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Re: [Tommer_Tuber] Hello Tubers In reply to
Gators? I don't worry about them as much as water moccasins. Most gators are smaller than we are so they keep their distance...especially if they are in an area where they are hunted. But if there is a big ol' bull gator...over 10 feet or so...they become territorial and they can get aggressive. But all the stuff you see in the movies is usually overly dramatic. Now if you are talking about big crocodiles...in Africa or the south Pacific...that's another story. They eat people.


As with all things in life, it pays to use good sense, be cautious and don't take unnecessary chances. I wouldn't go tubing in gator infested waters just to test any theories. But if they are merely a part of the local ecosystem...and are generally not a problem in that area...go ahead and go fishing. Just watch for them to show up on the surface. They will watch you from a distance. If they come toward you, head for the bank and get out. Or at least tell them you have a headache.


When I lived in Arizona it was not uncommon in the spring...on some lakes...to have rattlesnakes swimming across the water...especially when lake levels were rising and pushing them out of their dens. And it has happened that if they see you they will sometimes swim toward you...seeing you as an island for them to crawl out on and warm up. Also, they sometimes crawl up into flooded trees and when you approach one of those trees they "sing" to you. At least they warn you. Mocassins don't.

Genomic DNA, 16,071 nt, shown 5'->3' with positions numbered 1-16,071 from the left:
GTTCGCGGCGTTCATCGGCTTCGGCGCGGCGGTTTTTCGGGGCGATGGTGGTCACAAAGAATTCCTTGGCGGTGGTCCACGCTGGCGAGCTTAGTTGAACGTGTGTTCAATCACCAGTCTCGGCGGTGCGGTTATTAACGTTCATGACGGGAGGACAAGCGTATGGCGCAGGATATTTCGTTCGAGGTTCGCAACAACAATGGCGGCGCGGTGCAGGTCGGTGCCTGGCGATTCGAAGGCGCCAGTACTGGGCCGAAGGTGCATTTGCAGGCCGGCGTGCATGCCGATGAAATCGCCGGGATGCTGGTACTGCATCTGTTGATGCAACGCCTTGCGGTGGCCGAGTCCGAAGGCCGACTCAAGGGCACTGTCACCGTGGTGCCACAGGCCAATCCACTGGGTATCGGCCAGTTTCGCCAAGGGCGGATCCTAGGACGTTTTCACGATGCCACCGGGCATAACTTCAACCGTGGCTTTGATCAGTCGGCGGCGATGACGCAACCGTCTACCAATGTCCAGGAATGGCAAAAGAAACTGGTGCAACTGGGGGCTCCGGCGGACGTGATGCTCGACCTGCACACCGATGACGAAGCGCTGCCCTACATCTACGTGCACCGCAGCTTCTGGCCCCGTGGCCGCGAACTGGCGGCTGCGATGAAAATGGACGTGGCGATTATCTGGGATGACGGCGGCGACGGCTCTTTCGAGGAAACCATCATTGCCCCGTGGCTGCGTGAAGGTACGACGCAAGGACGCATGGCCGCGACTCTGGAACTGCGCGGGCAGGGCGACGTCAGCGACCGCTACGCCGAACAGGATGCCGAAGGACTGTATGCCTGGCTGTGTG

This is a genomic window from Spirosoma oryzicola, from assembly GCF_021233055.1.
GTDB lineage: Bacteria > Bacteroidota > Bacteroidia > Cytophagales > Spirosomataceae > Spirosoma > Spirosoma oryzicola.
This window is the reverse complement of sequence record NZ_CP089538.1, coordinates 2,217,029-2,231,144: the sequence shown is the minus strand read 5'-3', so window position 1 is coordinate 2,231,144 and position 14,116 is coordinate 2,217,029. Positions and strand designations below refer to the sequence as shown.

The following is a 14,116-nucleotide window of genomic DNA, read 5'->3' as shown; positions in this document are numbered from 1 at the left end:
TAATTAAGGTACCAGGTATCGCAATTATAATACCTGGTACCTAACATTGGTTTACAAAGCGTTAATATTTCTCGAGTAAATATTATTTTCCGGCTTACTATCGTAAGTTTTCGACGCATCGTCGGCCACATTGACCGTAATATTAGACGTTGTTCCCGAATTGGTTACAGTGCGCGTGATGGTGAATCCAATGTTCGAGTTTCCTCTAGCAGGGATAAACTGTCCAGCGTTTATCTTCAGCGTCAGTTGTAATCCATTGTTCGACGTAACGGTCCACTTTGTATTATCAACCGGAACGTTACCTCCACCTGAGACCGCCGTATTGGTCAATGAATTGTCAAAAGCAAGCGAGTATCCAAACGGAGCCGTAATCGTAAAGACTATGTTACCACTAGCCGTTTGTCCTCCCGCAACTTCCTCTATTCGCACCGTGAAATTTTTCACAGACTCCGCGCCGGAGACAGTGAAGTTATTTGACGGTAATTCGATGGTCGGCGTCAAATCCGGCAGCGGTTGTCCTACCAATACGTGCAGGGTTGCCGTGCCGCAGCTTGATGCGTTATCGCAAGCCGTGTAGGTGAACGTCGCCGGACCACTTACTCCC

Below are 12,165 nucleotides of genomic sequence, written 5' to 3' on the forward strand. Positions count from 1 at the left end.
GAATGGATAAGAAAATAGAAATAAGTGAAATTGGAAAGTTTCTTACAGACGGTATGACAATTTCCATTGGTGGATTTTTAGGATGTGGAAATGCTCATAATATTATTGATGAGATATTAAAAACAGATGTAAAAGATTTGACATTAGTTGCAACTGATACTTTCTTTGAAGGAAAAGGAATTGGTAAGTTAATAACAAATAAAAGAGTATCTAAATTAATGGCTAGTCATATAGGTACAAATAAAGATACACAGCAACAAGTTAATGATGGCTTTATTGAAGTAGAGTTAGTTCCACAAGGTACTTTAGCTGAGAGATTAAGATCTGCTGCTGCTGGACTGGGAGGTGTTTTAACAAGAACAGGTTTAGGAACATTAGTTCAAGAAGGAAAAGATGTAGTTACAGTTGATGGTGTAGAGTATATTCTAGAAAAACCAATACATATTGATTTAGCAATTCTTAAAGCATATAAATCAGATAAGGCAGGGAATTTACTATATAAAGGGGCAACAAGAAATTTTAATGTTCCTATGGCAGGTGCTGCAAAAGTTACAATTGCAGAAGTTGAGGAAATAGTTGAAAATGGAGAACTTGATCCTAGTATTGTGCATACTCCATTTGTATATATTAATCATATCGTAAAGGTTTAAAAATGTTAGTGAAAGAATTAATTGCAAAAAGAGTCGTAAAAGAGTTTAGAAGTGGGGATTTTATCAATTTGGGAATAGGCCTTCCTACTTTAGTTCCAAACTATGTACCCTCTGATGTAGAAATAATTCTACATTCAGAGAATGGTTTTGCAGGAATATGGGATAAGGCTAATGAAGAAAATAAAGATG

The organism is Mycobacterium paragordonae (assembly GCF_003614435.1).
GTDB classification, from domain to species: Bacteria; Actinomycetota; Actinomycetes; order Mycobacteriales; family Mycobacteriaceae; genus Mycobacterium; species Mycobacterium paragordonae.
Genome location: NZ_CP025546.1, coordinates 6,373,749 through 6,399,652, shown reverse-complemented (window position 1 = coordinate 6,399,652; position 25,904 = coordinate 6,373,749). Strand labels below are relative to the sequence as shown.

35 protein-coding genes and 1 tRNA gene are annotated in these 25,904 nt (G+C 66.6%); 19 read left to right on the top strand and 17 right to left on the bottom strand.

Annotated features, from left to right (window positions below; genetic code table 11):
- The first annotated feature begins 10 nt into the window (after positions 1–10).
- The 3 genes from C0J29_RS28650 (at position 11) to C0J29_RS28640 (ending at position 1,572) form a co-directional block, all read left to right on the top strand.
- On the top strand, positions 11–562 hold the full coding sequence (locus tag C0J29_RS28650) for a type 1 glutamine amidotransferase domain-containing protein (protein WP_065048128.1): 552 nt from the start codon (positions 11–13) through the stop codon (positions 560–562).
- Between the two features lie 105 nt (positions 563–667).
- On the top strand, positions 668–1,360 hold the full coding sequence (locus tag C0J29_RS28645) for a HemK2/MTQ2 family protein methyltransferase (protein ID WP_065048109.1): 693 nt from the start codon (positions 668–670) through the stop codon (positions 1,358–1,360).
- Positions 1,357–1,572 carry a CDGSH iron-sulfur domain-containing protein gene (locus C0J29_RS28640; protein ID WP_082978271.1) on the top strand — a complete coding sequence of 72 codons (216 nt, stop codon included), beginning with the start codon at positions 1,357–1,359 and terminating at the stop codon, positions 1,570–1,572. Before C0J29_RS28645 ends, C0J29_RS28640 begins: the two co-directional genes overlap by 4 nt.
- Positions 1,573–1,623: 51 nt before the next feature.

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Re: [TubeDude] Hello Tubers In reply to
Crap I hadn't thought of snakes! That would be unnerving
I guess I will be thankful my worst problem is Snapper Dick. Lucky where I live does not support many things poisonous. Probably because we get buried in snow a third of the year. Still waiting for ANY kind of thaw here. Better go tie more flies.
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Re: [Tommer_Tuber] Hello Tubers In reply to
I'm on my third Fish Cat and the leaks I've had were either right in the front where they attach with Velcro to the shell or in the gasket on the valves. I solved the gasket problem by using an O-ring instead of a gasket. I found the gaskets would get hair line cracks from age and then start leaking.

Tube Dudes method with the spray bottle and dish soap is the best way to find those pinholes if you have any.
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Re: [Tommer_Tuber] Hello Tubers In reply to